Big Pension Payments Loom

Shift to fixed-income assets could buoy bond prices.

Many companies will make big contributions to their pension plans again this year, raising such issues as what asset allocation companies should use and how to time their contributions. Given the trend toward increasing pension plans’ allocations to fixed-income securities, consultants point out that the demand from pensions could affect the pricing of investment-grade corporate bonds.

As interest rates inched up and stock markets rallied this year, the funded status of defined-benefit pension plans has improved. Benefits consultancy Mercer put the aggregate funded ratio of S&P 1500 companies at 82% as of March 31, up from 75% at the end of 2011.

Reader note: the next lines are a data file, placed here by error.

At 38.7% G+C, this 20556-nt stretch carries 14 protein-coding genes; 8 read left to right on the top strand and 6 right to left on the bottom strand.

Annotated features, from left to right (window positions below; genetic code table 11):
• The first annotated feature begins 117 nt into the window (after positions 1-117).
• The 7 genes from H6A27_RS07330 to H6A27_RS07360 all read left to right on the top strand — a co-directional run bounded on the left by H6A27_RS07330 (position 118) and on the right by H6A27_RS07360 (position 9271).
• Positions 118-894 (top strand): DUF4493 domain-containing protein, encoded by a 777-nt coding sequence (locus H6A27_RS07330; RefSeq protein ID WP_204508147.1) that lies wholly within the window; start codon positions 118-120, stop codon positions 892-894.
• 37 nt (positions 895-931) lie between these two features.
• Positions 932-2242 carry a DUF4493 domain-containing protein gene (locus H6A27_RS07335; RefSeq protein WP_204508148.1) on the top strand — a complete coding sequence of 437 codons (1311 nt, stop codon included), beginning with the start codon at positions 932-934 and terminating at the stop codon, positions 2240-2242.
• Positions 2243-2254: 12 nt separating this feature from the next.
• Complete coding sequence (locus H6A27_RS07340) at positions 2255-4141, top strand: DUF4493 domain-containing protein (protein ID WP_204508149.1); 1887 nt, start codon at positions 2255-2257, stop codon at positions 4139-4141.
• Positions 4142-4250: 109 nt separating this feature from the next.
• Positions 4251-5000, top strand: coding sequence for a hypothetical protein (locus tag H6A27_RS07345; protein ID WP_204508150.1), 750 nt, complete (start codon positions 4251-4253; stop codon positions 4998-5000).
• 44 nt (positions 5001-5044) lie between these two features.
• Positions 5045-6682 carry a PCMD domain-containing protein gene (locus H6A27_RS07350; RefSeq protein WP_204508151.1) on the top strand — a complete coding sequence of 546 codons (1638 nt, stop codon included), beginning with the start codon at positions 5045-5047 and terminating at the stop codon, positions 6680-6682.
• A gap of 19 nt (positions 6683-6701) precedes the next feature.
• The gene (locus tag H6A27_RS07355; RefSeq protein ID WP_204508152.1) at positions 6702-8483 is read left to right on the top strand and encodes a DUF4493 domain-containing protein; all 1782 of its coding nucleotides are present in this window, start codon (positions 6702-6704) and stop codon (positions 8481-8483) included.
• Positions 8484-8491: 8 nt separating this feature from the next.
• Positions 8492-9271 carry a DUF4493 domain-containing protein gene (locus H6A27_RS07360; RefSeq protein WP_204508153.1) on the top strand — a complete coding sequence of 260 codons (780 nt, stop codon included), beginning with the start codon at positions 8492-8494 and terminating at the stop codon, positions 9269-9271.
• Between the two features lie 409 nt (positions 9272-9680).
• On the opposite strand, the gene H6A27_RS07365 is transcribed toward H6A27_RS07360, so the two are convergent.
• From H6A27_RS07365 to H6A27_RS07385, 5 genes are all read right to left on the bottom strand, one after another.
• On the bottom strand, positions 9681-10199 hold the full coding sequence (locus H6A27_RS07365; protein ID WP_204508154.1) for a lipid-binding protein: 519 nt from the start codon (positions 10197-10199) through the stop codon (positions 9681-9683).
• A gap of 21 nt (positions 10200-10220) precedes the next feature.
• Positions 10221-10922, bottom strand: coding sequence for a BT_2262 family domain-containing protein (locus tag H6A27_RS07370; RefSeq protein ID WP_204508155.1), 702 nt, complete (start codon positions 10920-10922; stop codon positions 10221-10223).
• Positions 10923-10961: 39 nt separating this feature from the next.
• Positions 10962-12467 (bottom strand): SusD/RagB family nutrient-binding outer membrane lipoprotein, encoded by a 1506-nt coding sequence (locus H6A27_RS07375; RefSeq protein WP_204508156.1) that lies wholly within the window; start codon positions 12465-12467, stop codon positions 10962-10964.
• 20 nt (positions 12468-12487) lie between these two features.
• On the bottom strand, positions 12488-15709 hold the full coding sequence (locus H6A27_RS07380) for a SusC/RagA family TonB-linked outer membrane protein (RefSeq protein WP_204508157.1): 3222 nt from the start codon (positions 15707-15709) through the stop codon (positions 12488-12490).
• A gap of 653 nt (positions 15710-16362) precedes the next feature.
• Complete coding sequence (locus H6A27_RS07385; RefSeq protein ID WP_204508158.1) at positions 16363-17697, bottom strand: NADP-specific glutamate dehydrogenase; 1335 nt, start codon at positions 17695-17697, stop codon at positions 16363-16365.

Collie also expects pension contributions to have an impact. “If you look specifically at corporate bonds, especially the long end of the market, you have a relatively small market and not that heavily traded,” he says. “If a significant part of these contributions goes into long corporate bonds, which we expect to happen, the relative size of contributions to daily volume creates the possibility of market impact for sure.”

Collie notes that many pension contributions from calendar-year plans occur in September and warns that plan sponsors investing their contributions this year could face a “September rush.” It suggests that companies with cash on hand consider making their contributions earlier in the year.

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